Dawson to honor to slain UConn football player

Dawson to honor to slain UConn football player

Published Oct. 30, 2009 3:10 a.m. ET

Dawson was born in South Carolina but resides in New Haven, about an hour's drive from the UConn campus in Storrs. Dawson plans to wear Howard's No. 6 on his trunks and has contacted the school about wearing the player's jersey into the XL Center on Nov. 7.

"It was a horrible tragedy for his family and his football team, and we definitely want to pay our respects to him and the whole UConn football team," said Dawson, who will fight Johnson for the interim WBC title. "My heart goes out to him and UConn and his family."

The 20-year-old Howard was fatally stabbed outside a university-sanctioned dance on Oct. 18, when witnesses say a minor altercation escalated into violence.

John William Lomax III, 21, has been charged with murder, while his friend and co-worker, 20-year-old Hakim Muhammad, has been charged with conspiracy to commit assault. Police have not discussed a motive and investigators' affidavits and arrest warrants are sealed.


"We need people, if they want to fight, they want to feel violent, whatever, they need to wear gloves. Lace up the gloves," said Dawson's promoter, Gary Shaw. "Good citizens like Chad Dawson and Glen Johnson and others need to be the voice of reason."

It's a refrain that Shaw has been sounding for years, and one that's gained more urgency since the shooting death earlier this summer of his friend, former two-division champion Vernon Forrest. Shaw has even created T-shirts that read "Stop the violence outside the ropes," with the proceeds going to Forrest's Destiny's Child Foundation.

"It was a senseless tragedy and I'm glad Chad wanted to get behind this and honor this fallen player," Shaw said during a conference call Thursday. "We're going to do whatever we can inside the arena to honor his memory."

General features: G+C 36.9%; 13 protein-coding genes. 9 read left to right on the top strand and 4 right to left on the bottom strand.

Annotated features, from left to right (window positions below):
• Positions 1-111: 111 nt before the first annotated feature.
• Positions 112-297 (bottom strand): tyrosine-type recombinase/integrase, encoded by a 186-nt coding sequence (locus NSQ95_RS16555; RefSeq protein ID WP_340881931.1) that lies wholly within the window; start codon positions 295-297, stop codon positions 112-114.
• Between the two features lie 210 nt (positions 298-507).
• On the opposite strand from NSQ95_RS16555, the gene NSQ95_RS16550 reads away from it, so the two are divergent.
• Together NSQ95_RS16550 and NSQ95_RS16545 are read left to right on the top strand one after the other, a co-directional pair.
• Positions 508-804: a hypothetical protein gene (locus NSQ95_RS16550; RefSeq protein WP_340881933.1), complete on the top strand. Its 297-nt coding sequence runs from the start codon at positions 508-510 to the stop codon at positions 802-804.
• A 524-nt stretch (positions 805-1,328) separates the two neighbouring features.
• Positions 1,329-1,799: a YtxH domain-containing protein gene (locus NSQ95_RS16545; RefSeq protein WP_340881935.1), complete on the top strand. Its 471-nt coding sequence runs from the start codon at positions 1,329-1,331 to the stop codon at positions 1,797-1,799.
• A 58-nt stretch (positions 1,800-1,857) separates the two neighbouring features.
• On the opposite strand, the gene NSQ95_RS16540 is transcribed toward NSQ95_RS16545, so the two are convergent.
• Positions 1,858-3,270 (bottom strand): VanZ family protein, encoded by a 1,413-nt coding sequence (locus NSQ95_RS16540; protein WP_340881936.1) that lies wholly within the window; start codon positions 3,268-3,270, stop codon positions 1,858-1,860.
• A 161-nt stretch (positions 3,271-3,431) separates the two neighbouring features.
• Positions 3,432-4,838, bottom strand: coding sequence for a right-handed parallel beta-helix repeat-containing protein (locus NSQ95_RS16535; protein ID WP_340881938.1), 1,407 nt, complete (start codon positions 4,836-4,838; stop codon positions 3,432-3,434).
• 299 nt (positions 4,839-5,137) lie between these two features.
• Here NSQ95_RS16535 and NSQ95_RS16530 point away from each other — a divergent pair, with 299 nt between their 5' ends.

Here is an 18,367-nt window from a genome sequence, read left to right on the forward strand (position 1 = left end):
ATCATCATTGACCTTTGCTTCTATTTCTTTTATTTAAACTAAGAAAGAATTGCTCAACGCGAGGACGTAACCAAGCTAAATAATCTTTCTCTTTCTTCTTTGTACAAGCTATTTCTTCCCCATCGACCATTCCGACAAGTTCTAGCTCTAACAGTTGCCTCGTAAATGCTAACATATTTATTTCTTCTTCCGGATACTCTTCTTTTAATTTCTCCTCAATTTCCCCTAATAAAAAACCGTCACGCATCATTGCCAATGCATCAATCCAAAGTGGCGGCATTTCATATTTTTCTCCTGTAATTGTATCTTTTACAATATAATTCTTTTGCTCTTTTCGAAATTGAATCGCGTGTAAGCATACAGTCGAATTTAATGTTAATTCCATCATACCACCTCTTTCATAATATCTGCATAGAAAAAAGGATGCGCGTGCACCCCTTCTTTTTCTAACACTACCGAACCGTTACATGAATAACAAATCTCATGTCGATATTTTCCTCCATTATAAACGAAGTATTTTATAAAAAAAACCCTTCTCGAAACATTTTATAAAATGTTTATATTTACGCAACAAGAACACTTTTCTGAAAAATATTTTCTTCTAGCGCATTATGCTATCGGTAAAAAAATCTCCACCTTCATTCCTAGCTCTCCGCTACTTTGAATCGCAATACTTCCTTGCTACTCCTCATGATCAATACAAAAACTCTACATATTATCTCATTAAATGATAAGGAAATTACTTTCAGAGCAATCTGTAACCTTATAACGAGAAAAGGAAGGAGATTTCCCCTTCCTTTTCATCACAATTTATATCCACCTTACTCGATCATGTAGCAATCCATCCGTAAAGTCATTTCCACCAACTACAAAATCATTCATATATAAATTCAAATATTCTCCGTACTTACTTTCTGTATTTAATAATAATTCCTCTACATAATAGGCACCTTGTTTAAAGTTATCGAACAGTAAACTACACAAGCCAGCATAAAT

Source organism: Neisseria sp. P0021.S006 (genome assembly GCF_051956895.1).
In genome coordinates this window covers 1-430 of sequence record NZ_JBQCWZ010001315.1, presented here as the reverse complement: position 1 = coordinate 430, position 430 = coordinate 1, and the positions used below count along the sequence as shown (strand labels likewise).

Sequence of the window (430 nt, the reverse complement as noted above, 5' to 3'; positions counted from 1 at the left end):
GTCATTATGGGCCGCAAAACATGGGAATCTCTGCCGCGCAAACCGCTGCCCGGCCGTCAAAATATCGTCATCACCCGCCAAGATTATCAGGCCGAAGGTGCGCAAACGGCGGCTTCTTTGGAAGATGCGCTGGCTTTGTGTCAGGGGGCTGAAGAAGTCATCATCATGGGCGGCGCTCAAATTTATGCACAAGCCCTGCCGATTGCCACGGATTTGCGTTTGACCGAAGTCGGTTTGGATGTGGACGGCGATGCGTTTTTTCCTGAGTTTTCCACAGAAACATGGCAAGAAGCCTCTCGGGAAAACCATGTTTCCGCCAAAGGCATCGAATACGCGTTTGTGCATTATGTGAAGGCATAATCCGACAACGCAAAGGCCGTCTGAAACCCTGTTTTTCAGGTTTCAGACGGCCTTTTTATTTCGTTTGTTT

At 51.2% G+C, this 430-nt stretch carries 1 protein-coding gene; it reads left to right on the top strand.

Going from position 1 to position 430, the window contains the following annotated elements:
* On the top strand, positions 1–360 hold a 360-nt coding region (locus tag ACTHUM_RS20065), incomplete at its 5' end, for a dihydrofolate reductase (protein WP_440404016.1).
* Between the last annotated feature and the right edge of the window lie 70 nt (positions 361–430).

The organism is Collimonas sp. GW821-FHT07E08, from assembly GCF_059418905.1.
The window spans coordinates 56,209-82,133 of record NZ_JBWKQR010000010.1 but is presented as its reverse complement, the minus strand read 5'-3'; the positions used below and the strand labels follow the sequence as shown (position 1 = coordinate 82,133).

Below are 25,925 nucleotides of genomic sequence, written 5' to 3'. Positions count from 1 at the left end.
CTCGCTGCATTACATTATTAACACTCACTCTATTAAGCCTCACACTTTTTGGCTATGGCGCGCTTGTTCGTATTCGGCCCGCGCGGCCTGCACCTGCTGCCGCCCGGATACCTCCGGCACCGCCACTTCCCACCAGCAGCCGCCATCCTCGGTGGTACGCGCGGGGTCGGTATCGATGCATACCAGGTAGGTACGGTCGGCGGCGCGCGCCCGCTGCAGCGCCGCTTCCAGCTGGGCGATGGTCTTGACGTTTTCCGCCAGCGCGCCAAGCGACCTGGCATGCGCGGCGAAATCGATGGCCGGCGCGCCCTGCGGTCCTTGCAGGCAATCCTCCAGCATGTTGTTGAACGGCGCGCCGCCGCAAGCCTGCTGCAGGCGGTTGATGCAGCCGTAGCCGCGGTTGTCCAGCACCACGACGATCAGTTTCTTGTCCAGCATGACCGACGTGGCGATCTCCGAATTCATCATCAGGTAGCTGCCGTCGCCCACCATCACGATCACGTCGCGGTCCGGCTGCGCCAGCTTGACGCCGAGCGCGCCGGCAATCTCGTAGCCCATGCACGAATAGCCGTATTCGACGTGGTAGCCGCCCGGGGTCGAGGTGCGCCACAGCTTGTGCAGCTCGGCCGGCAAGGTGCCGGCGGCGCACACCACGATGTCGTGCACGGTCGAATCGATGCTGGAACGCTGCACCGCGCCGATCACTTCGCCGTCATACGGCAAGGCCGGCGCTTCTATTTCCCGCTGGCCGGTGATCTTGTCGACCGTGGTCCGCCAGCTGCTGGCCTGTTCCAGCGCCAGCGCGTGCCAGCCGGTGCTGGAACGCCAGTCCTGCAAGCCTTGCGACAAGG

The fight against Johnson (49-12-2, 33 KOs) is a rematch of an entertaining slugfest that Dawson (28-0, 17 KOs) won by unanimous decision in April 2008.

While it should be another entertaining fight for fans, it's a bit tedious for the 27-year-old Dawson. He's stuck in a rut, having beaten Antonio Tarver for a second time and now getting Johnson again, rather than a bigger and more lucrative opportunity against Bernard Hopkins.

Dawson also has an agreement with HBO, which will televise the Johnson fight and would normally provide the best situation. But the agreement could preclude Dawson from dropping down to 168 pounds and joining Showtime's ambitious Super Six tournament, where it's expected that Jermain Taylor will drop out following his brutal opening-bout knockout loss.

"HBO has a first and last punch at Dawson," Shaw said. "I know he would be welcomed into the 168-pound tournament. I believe he'd win it convincingly, bar-none."

That's high praise, considering Shaw also promotes tournament contender Andre Dirrell.

"When this fight is over, we'll sit down with HBO - I have an appointment with them that week - and we'll talk about 2010," Shaw said.

That's assuming, of course, that Dawson can again handle the 40-year-old Johnson.

The veteran from Jamaica, nicknamed the "road warrior" for his willingness to fight in hostile arenas, has been in with veterans ranging from Tarver and Hopkins to Roy Jones Jr.

He's proven that age is just a number with recent victories over Aaron Norwood and Daniel Judah, and still believes he won the first fight against Dawson. Johnson said he landed the cleaner and more convincing blows throughout the night.

"Chad Dawson moves a lot and just tried to throw punches at my defense. My understanding, boxing is supposed to be judged on clean and effective punching," Johnson said. "If something has changed, someone needs to tell me."